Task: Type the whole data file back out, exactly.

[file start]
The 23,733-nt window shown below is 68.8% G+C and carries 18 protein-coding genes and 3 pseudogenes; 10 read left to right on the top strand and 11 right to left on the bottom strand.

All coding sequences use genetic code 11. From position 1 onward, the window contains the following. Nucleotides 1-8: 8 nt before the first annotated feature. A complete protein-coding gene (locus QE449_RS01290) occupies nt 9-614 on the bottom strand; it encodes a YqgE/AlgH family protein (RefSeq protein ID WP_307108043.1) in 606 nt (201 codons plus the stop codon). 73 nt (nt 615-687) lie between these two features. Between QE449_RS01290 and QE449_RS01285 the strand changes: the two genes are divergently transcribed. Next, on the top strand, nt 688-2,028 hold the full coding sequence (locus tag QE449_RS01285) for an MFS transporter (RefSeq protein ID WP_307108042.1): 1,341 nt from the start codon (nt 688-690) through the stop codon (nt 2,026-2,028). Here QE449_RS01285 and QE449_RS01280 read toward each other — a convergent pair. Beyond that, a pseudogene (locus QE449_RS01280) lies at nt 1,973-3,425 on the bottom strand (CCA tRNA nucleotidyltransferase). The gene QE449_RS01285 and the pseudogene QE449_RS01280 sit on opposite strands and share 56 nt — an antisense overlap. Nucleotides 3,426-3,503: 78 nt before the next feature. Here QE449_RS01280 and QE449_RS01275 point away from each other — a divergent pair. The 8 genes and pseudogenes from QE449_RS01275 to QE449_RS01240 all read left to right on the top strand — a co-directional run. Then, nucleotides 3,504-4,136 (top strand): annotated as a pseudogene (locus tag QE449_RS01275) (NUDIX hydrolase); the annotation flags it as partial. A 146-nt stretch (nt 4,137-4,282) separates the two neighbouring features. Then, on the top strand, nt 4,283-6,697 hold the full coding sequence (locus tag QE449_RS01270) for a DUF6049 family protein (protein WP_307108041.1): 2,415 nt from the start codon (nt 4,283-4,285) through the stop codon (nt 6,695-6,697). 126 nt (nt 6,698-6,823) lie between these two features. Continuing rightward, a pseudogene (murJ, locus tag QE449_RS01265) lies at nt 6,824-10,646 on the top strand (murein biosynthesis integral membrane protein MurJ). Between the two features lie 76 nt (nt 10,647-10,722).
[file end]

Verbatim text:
The 23,733-nt window shown below is 68.8% G+C and carries 18 protein-coding genes and 3 pseudogenes; 10 read left to right on the top strand and 11 right to left on the bottom strand.

All coding sequences use genetic code 11. From position 1 onward, the window contains the following. Nucleotides 1-8: 8 nt before the first annotated feature. A complete protein-coding gene (locus QE449_RS01290) occupies nt 9-614 on the bottom strand; it encodes a YqgE/AlgH family protein (RefSeq protein ID WP_307108043.1) in 606 nt (201 codons plus the stop codon). 73 nt (nt 615-687) lie between these two features. Between QE449_RS01290 and QE449_RS01285 the strand changes: the two genes are divergently transcribed. Next, on the top strand, nt 688-2,028 hold the full coding sequence (locus tag QE449_RS01285) for an MFS transporter (RefSeq protein ID WP_307108042.1): 1,341 nt from the start codon (nt 688-690) through the stop codon (nt 2,026-2,028). Here QE449_RS01285 and QE449_RS01280 read toward each other — a convergent pair. Beyond that, a pseudogene (locus QE449_RS01280) lies at nt 1,973-3,425 on the bottom strand (CCA tRNA nucleotidyltransferase). The gene QE449_RS01285 and the pseudogene QE449_RS01280 sit on opposite strands and share 56 nt — an antisense overlap. Nucleotides 3,426-3,503: 78 nt before the next feature. Here QE449_RS01280 and QE449_RS01275 point away from each other — a divergent pair. The 8 genes and pseudogenes from QE449_RS01275 to QE449_RS01240 all read left to right on the top strand — a co-directional run. Then, nucleotides 3,504-4,136 (top strand): annotated as a pseudogene (locus tag QE449_RS01275) (NUDIX hydrolase); the annotation flags it as partial. A 146-nt stretch (nt 4,137-4,282) separates the two neighbouring features. Then, on the top strand, nt 4,283-6,697 hold the full coding sequence (locus tag QE449_RS01270) for a DUF6049 family protein (protein WP_307108041.1): 2,415 nt from the start codon (nt 4,283-4,285) through the stop codon (nt 6,695-6,697). 126 nt (nt 6,698-6,823) lie between these two features. Continuing rightward, a pseudogene (murJ, locus tag QE449_RS01265) lies at nt 6,824-10,646 on the top strand (murein biosynthesis integral membrane protein MurJ). Between the two features lie 76 nt (nt 10,647-10,722).